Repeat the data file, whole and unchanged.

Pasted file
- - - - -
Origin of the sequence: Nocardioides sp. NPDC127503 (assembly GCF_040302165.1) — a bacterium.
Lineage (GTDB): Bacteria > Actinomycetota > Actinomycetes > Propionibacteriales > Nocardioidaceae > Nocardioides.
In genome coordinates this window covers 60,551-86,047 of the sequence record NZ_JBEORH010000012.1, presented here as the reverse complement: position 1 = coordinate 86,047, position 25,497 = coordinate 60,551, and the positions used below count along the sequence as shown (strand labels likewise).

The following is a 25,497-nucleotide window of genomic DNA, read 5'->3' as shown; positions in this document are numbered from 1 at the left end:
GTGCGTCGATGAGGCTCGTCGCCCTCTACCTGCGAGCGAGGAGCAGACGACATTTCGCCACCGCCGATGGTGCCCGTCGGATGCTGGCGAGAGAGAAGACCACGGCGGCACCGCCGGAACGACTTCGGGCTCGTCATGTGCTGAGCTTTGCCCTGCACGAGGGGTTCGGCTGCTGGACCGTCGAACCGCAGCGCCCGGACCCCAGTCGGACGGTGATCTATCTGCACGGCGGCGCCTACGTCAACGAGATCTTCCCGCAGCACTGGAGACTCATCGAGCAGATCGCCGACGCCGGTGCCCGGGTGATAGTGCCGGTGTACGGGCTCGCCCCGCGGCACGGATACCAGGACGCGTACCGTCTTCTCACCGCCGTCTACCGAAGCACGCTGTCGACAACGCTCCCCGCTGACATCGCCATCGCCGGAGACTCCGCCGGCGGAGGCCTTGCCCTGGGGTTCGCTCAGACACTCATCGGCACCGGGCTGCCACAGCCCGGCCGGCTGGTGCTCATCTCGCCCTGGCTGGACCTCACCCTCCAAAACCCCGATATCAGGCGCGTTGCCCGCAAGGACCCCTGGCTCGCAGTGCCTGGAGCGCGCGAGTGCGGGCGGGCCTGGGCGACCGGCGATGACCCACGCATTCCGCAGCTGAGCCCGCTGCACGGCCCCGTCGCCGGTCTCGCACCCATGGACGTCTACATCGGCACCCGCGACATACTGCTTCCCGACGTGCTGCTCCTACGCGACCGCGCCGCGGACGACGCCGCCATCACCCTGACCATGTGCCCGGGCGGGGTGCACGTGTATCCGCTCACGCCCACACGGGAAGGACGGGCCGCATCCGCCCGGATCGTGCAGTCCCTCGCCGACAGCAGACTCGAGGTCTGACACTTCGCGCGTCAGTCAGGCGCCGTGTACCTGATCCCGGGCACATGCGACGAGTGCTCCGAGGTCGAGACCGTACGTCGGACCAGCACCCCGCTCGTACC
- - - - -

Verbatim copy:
Origin of the sequence: Nocardioides sp. NPDC127503 (assembly GCF_040302165.1) — a bacterium.
Lineage (GTDB): Bacteria > Actinomycetota > Actinomycetes > Propionibacteriales > Nocardioidaceae > Nocardioides.
In genome coordinates this window covers 60,551-86,047 of the sequence record NZ_JBEORH010000012.1, presented here as the reverse complement: position 1 = coordinate 86,047, position 25,497 = coordinate 60,551, and the positions used below count along the sequence as shown (strand labels likewise).

The following is a 25,497-nucleotide window of genomic DNA, read 5'->3' as shown; positions in this document are numbered from 1 at the left end:
GTGCGTCGATGAGGCTCGTCGCCCTCTACCTGCGAGCGAGGAGCAGACGACATTTCGCCACCGCCGATGGTGCCCGTCGGATGCTGGCGAGAGAGAAGACCACGGCGGCACCGCCGGAACGACTTCGGGCTCGTCATGTGCTGAGCTTTGCCCTGCACGAGGGGTTCGGCTGCTGGACCGTCGAACCGCAGCGCCCGGACCCCAGTCGGACGGTGATCTATCTGCACGGCGGCGCCTACGTCAACGAGATCTTCCCGCAGCACTGGAGACTCATCGAGCAGATCGCCGACGCCGGTGCCCGGGTGATAGTGCCGGTGTACGGGCTCGCCCCGCGGCACGGATACCAGGACGCGTACCGTCTTCTCACCGCCGTCTACCGAAGCACGCTGTCGACAACGCTCCCCGCTGACATCGCCATCGCCGGAGACTCCGCCGGCGGAGGCCTTGCCCTGGGGTTCGCTCAGACACTCATCGGCACCGGGCTGCCACAGCCCGGCCGGCTGGTGCTCATCTCGCCCTGGCTGGACCTCACCCTCCAAAACCCCGATATCAGGCGCGTTGCCCGCAAGGACCCCTGGCTCGCAGTGCCTGGAGCGCGCGAGTGCGGGCGGGCCTGGGCGACCGGCGATGACCCACGCATTCCGCAGCTGAGCCCGCTGCACGGCCCCGTCGCCGGTCTCGCACCCATGGACGTCTACATCGGCACCCGCGACATACTGCTTCCCGACGTGCTGCTCCTACGCGACCGCGCCGCGGACGACGCCGCCATCACCCTGACCATGTGCCCGGGCGGGGTGCACGTGTATCCGCTCACGCCCACACGGGAAGGACGGGCCGCATCCGCCCGGATCGTGCAGTCCCTCGCCGACAGCAGACTCGAGGTCTGACACTTCGCGCGTCAGTCAGGCGCCGTGTACCTGATCCCGGGCACATGCGACGAGTGCTCCGAGGTCGAGACCGTACGTCGGACCAGCACCCCGCTCGTACC